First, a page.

In 2002, Roger Ver was honing his entrepreneurial skills by selling products on eBay. It was in the aftermath of the Twin Towers disaster when one of his products called “Pest Control Report 2000” hit the radar of Homeland Security and he was charged and convicted of selling 14 pounds of explosives without a license.
He dismisses the product as little more than a “firecracker to scare birds from cornfields,” but ended up serving 10 months in federal prison.
While his computer-parts business made him a millionaire by age 25, Ver became truly wealthy after investing tens of thousands in Bitcoin in 2011, a crypto-currency that he bought for $1 each and trades in the neighborhood of $600 today.
Now, at age 35, Roger Ver has adopted the moniker “Bitcoin Jesus” and is one of the currency’s most ardent supporters as well as a major investor in Bitcoin startups.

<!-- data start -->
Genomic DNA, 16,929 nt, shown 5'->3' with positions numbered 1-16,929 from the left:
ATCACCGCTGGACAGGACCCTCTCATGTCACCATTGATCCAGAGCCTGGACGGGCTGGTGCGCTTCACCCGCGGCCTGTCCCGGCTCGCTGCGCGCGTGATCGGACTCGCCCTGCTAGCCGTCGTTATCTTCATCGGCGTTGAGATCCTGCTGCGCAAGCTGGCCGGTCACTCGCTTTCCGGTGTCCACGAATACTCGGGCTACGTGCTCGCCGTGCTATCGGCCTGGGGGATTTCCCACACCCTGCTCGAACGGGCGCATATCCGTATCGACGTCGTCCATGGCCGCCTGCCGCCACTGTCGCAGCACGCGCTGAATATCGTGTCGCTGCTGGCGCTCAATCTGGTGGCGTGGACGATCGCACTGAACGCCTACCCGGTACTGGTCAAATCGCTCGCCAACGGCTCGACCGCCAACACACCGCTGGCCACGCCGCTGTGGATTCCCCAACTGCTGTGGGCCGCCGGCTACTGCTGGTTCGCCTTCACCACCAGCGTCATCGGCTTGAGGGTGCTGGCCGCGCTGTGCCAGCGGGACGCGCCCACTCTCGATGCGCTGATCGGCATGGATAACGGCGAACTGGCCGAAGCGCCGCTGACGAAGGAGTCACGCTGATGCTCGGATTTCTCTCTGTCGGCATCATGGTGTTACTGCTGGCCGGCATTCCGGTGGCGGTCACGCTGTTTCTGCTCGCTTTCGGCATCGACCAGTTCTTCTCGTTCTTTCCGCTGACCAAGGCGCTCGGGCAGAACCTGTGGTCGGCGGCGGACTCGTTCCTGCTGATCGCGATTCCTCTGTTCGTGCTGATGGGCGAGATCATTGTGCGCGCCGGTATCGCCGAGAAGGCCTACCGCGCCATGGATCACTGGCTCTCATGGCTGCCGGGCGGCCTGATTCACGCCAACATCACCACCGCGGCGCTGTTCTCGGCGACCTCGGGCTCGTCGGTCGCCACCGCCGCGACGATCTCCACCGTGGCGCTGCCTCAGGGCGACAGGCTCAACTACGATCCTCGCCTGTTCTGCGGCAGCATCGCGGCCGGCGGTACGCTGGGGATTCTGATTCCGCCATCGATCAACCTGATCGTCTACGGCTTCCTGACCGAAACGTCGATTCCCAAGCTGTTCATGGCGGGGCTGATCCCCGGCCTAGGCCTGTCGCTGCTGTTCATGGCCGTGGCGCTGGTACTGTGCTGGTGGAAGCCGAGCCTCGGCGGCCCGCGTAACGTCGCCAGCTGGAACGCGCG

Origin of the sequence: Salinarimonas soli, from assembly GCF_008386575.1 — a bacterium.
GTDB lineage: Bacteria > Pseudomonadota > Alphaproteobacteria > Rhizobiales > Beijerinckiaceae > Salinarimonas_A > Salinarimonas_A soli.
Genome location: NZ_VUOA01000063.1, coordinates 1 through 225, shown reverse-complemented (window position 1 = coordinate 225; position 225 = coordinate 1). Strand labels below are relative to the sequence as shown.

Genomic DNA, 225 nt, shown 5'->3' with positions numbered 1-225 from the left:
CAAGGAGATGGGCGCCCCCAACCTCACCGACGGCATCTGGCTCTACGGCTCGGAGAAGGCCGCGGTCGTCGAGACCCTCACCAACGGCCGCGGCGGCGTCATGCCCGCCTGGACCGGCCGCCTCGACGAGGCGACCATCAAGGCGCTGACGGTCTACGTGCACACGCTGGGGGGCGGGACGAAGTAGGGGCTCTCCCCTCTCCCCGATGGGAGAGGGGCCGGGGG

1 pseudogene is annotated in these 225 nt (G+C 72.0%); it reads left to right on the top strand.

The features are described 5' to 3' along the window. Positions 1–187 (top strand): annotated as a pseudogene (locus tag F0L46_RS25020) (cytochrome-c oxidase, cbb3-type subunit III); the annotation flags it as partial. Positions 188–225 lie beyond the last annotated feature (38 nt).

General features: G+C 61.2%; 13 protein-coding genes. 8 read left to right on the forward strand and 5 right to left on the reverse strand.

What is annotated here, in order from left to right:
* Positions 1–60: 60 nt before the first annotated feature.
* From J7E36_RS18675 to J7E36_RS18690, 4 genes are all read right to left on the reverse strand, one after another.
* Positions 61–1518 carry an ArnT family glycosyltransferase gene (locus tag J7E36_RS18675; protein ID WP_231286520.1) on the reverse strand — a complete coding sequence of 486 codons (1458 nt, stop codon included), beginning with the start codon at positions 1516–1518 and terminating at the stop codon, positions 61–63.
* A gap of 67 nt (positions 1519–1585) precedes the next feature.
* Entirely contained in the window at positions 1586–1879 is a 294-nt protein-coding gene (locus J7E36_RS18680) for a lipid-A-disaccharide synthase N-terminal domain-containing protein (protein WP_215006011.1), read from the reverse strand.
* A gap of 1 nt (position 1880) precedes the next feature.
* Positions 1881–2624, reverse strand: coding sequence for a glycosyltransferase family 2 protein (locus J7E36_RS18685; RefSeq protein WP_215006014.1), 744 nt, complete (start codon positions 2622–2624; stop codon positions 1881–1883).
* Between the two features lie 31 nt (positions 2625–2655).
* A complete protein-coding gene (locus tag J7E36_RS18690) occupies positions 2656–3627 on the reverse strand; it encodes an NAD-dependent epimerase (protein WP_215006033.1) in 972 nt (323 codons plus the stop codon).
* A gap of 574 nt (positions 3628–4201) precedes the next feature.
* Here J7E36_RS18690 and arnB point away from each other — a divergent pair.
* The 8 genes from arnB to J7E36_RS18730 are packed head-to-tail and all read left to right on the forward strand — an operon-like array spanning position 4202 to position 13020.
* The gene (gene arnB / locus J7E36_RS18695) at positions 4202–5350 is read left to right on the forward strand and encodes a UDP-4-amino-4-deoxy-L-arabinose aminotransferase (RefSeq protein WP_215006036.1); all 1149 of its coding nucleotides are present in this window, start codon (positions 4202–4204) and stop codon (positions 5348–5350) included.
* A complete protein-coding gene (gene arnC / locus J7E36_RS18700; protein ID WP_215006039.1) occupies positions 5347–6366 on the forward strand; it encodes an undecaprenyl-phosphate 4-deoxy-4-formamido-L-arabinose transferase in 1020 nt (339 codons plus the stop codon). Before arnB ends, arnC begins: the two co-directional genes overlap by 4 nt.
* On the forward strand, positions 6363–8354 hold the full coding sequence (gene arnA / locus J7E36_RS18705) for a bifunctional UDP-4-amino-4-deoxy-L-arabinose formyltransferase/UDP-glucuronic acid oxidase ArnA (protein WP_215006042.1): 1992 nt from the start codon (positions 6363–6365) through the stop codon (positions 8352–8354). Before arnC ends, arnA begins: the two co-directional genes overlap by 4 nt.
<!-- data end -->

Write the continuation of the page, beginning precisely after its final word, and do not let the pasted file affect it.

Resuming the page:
At the same time, he has another agenda. He is now traveling the world, explaining to wealthy people everywhere how they can invest as little as $400,000 in the Caribbean island nation of St. Kitt and become a citizen there.
After finishing his probation in 2006, Ver moved to Tokyo to stay off of the radar of U.S. officials. Earlier this year, on Feb 13, 2014, he got his St. Kitt’s passport, and renounced his U.S. citizenship that same month.
“I didn’t hurt anybody. I had nothing but happy customers, and the U.S. government locked me in a cage,” he said. “So I want nothing to do with those people. I don’t want to support them. I want them out of my life.”
St. Kitt has become a magnet for wealthy people around the world because they only require an investment, not residency, to gain citizenship.
With transportation systems growing more efficient, and intrusive technologies leaving many feeling hyper-exposed and alienated by their government, conditions are now ripe for a massive wave of governmental disruption where wealthy individuals choose to “vote with their feet,” and abandon their home country.
Here’s why a massive shift is about to occur, that will force countries to compete for their own citizens.